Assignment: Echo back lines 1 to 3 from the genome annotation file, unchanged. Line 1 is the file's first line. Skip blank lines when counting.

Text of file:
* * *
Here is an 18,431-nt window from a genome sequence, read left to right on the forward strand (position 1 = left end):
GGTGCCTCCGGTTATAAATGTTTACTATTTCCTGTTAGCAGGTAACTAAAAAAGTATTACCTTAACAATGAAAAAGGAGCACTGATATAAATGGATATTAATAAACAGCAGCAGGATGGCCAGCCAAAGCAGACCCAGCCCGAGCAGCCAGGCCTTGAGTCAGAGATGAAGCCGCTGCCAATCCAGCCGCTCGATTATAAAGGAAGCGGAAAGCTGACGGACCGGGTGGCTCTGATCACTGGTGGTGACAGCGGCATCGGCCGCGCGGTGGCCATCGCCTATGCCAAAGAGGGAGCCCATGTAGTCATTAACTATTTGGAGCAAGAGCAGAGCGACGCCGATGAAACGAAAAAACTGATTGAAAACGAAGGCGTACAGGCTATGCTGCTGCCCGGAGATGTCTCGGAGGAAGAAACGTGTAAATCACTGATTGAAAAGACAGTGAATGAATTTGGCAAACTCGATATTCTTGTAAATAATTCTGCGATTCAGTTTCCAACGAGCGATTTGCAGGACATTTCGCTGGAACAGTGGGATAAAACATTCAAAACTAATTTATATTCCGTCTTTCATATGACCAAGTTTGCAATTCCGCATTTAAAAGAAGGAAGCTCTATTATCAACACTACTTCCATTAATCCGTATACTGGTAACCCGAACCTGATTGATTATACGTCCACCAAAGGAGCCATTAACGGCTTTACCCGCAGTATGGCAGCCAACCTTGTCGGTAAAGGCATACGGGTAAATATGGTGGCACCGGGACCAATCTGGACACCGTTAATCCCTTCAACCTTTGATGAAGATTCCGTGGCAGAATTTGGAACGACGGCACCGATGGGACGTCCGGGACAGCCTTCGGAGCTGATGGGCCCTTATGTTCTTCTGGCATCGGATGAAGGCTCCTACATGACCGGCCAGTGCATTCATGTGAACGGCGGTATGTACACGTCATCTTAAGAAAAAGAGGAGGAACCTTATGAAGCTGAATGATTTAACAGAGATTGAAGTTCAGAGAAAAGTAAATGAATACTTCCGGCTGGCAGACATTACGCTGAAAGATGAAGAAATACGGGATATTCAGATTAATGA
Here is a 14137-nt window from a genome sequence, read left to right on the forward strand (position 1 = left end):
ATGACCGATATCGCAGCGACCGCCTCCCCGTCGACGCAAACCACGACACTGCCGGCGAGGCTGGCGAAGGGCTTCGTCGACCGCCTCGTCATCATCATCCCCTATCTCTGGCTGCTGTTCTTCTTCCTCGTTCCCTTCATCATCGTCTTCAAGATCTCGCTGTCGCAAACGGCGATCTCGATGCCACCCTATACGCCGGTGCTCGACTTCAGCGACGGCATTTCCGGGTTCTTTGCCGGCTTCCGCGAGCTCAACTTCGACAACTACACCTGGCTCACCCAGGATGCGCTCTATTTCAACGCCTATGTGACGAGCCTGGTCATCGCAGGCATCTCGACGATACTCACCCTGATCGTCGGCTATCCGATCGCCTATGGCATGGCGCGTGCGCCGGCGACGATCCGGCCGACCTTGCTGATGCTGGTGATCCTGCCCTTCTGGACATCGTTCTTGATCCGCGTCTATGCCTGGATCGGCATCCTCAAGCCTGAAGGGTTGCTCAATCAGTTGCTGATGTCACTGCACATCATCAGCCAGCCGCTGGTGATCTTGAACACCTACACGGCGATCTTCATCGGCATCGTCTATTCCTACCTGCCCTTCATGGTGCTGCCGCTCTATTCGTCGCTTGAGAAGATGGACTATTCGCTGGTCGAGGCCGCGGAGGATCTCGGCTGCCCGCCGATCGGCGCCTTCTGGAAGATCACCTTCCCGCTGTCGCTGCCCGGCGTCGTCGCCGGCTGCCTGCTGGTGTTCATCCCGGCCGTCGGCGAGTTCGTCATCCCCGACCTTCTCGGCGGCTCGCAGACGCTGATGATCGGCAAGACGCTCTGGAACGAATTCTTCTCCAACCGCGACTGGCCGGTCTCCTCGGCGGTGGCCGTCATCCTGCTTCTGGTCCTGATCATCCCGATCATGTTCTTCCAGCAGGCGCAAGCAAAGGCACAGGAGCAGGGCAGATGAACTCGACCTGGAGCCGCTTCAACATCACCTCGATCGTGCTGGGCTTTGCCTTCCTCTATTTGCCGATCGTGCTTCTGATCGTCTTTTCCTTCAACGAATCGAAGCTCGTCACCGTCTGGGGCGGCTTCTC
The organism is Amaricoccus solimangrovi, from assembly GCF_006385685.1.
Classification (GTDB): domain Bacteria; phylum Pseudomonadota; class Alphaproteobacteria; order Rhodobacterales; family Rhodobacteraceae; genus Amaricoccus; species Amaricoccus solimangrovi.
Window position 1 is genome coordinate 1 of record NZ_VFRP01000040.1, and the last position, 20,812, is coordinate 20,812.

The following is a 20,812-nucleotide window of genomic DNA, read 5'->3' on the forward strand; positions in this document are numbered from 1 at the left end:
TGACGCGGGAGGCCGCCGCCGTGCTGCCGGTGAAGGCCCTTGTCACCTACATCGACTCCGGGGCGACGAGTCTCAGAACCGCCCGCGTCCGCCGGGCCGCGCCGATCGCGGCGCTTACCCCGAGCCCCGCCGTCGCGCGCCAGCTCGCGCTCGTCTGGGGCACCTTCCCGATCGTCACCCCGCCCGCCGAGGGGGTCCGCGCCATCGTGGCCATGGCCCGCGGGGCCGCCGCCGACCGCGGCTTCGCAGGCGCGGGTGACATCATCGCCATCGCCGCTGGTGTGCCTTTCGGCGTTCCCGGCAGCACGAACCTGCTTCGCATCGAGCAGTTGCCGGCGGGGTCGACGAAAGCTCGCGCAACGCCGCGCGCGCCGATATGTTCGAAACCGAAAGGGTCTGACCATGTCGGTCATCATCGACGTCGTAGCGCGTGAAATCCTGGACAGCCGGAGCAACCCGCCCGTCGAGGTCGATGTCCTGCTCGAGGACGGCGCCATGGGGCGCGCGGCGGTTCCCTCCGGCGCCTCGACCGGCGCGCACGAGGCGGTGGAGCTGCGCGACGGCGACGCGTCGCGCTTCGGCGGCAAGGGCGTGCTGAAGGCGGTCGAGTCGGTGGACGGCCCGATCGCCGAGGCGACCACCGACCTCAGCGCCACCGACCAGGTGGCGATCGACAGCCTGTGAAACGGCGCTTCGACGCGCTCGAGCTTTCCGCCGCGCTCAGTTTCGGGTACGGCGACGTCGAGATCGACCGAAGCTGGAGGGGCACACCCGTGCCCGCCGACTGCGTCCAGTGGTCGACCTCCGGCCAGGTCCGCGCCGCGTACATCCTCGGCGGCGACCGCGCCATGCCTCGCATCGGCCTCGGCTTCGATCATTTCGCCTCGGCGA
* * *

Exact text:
Here is an 18,431-nt window from a genome sequence, read left to right on the forward strand (position 1 = left end):
GGTGCCTCCGGTTATAAATGTTTACTATTTCCTGTTAGCAGGTAACTAAAAAAGTATTACCTTAACAATGAAAAAGGAGCACTGATATAAATGGATATTAATAAACAGCAGCAGGATGGCCAGCCAAAGCAGACCCAGCCCGAGCAGCCAGGCCTTGAGTCAGAGATGAAGCCGCTGCCAATCCAGCCGCTCGATTATAAAGGAAGCGGAAAGCTGACGGACCGGGTGGCTCTGATCACTGGTGGTGACAGCGGCATCGGCCGCGCGGTGGCCATCGCCTATGCCAAAGAGGGAGCCCATGTAGTCATTAACTATTTGGAGCAAGAGCAGAGCGACGCCGATGAAACGAAAAAACTGATTGAAAACGAAGGCGTACAGGCTATGCTGCTGCCCGGAGATGTCTCGGAGGAAGAAACGTGTAAATCACTGATTGAAAAGACAGTGAATGAATTTGGCAAACTCGATATTCTTGTAAATAATTCTGCGATTCAGTTTCCAACGAGCGATTTGCAGGACATTTCGCTGGAACAGTGGGATAAAACATTCAAAACTAATTTATATTCCGTCTTTCATATGACCAAGTTTGCAATTCCGCATTTAAAAGAAGGAAGCTCTATTATCAACACTACTTCCATTAATCCGTATACTGGTAACCCGAACCTGATTGATTATACGTCCACCAAAGGAGCCATTAACGGCTTTACCCGCAGTATGGCAGCCAACCTTGTCGGTAAAGGCATACGGGTAAATATGGTGGCACCGGGACCAATCTGGACACCGTTAATCCCTTCAACCTTTGATGAAGATTCCGTGGCAGAATTTGGAACGACGGCACCGATGGGACGTCCGGGACAGCCTTCGGAGCTGATGGGCCCTTATGTTCTTCTGGCATCGGATGAAGGCTCCTACATGACCGGCCAGTGCATTCATGTGAACGGCGGTATGTACACGTCATCTTAAGAAAAAGAGGAGGAACCTTATGAAGCTGAATGATTTAACAGAGATTGAAGTTCAGAGAAAAGTAAATGAATACTTCCGGCTGGCAGACATTACGCTGAAAGATGAAGAAATACGGGATATTCAGATTAATGA
Here is a 14137-nt window from a genome sequence, read left to right on the forward strand (position 1 = left end):